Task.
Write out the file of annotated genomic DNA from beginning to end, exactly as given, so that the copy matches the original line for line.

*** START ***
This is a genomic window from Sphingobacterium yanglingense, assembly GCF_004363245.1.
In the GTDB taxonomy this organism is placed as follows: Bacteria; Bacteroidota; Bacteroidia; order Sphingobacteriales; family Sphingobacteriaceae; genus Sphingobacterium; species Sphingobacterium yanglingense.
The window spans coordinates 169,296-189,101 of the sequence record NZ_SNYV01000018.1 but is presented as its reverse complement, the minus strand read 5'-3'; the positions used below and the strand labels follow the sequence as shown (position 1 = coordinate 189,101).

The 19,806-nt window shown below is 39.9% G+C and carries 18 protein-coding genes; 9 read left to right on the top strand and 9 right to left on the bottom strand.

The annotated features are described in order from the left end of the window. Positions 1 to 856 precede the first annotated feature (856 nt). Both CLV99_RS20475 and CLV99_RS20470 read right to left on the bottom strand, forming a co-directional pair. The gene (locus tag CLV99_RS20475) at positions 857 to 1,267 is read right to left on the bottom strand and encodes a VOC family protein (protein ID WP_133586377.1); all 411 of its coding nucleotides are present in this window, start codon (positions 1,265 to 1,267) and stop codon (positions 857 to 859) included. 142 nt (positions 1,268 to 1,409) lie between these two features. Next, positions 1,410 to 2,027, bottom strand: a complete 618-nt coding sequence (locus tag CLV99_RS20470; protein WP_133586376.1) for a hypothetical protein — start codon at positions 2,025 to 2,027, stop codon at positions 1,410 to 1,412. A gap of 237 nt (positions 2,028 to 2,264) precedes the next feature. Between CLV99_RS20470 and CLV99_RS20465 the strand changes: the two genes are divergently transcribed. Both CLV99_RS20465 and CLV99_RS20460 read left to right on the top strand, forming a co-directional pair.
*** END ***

This is a genomic window from Sphingobacterium yanglingense, assembly GCF_004363245.1.
In the GTDB taxonomy this organism is placed as follows: Bacteria; Bacteroidota; Bacteroidia; order Sphingobacteriales; family Sphingobacteriaceae; genus Sphingobacterium; species Sphingobacterium yanglingense.
The window spans coordinates 169,296-189,101 of the sequence record NZ_SNYV01000018.1 but is presented as its reverse complement, the minus strand read 5'-3'; the positions used below and the strand labels follow the sequence as shown (position 1 = coordinate 189,101).

The 19,806-nt window shown below is 39.9% G+C and carries 18 protein-coding genes; 9 read left to right on the top strand and 9 right to left on the bottom strand.

The annotated features are described in order from the left end of the window. Positions 1 to 856 precede the first annotated feature (856 nt). Both CLV99_RS20475 and CLV99_RS20470 read right to left on the bottom strand, forming a co-directional pair. The gene (locus tag CLV99_RS20475) at positions 857 to 1,267 is read right to left on the bottom strand and encodes a VOC family protein (protein ID WP_133586377.1); all 411 of its coding nucleotides are present in this window, start codon (positions 1,265 to 1,267) and stop codon (positions 857 to 859) included. 142 nt (positions 1,268 to 1,409) lie between these two features. Next, positions 1,410 to 2,027, bottom strand: a complete 618-nt coding sequence (locus tag CLV99_RS20470; protein WP_133586376.1) for a hypothetical protein — start codon at positions 2,025 to 2,027, stop codon at positions 1,410 to 1,412. A gap of 237 nt (positions 2,028 to 2,264) precedes the next feature. Between CLV99_RS20470 and CLV99_RS20465 the strand changes: the two genes are divergently transcribed. Both CLV99_RS20465 and CLV99_RS20460 read left to right on the top strand, forming a co-directional pair.